The joint bid of the United States, Mexico and Canada has won the right to host the 2026 FIFA World Cup, beating Morocco in Wednesday’s vote.
Infantino, an Italian, is believed to strongly support the North American bid because the three countries involved backed him for the presidency in 2016 when he took over after the reign of Blatter.
The North American proposal had lined up high-profile backers, including soccer star David Beckham, who said that “the World Cup deserves to be in great places”, and U.S. President Donald Trump, who combined support for the bid with a veiled threat to those that planned to vote for competing offers.
The soccer showpiece will return to the USA for the first time since 1994 after gaining 134 votes, while Morocco got 65 at the FIFA Congress in Moscow on Wednesday.
As part of the rehabilitation process, FIFA allowed every nation to vote on the 2026 location, whereas the prior process allowed the input of only the federation’s major players.
Thankfully, due to a rule change, World Cup hosts now are no longer decided by a committee of 22 whose choices remain secret, but by more than 200 voters, one representing each of FIFA’s members.
Elections that handed the World Cup to Russian Federation in 2018 and Qatar in 2022 have since been the target of allegations of bribery and spelled the end for Blatter.
Mexico has twice hosted the World Cup, in 1970 and 1986.
CONCACAF, whose president – Canadian Victor Montagliani – played a key role in the bid, called the vote a “monumental victory” for the confederation that covers North and Central America and the Caribbean. That’s the spirit of the World Cup.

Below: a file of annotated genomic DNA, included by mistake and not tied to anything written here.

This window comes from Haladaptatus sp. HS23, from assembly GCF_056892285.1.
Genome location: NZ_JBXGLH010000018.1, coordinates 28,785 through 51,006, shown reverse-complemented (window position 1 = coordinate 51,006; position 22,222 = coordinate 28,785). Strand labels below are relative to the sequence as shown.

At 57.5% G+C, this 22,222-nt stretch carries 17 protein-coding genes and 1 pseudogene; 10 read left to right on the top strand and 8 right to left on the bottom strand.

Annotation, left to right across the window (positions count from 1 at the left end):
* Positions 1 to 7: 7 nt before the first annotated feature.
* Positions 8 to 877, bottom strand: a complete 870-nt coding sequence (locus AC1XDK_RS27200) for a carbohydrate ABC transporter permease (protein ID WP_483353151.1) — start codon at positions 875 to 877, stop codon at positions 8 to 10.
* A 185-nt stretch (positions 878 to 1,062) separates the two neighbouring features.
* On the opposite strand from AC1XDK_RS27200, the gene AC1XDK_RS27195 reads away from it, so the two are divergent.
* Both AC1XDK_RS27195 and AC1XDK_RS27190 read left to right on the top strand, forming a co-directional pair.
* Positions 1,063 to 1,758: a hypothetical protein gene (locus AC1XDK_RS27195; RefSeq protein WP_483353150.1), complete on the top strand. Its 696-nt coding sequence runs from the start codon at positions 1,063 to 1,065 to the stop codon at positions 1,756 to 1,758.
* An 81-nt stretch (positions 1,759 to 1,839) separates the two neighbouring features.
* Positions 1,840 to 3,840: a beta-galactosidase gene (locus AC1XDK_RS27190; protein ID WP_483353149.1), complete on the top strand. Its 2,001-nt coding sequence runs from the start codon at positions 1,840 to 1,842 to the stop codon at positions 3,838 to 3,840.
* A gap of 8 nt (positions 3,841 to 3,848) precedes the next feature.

“It’s a bit emotional for us today”, Carlos Cordeiro, president of U.S. Soccer, said after the vote.
Branded United 2026, the North American bid’s venues would be selected from among a total 23 stadiums that exist or already are under construction, including three each in Mexico and Canada.
Robbie Williams will sing at the opening ceremony of the Football World Cup in Moscow’s Luzhniki Stadium.
The World Cup will expand to 48 teams and 80 games for 2026 and the US will stage 60 of those matches.
Three countries from Canada and three countries from Mexico were also submitted, leaving the United States with the bulk of the hosting duty – with 17 cities submitted in the longlist.
Historically, the host nation has always automatically qualified for the World Cup – it hasn’t been forced to play games in order to qualify for the tournament.
On paper, a joint U.S. -Canada-Mexico bid should be a near lock to win, offering better facilities, deeper infrastructure and almost twice the revenues of the only other bidder, Morocco.
The United States would stage 60 games, and MetLife Stadium in suburban New York City is proposed for the final.
Morocco’s fifth bid, which had former Super Eagles forward, Daniel Amokachi, as a spokesperson at Wednesday’s Congress, probably fell at the better profit margin promised by the United bid – $14.3 billion as to $7.2 billion promised by the Moroccan bid.
Of the 16 host cities, 10 will be in the United States while the remainder will be split evenly between Canada and Mexico.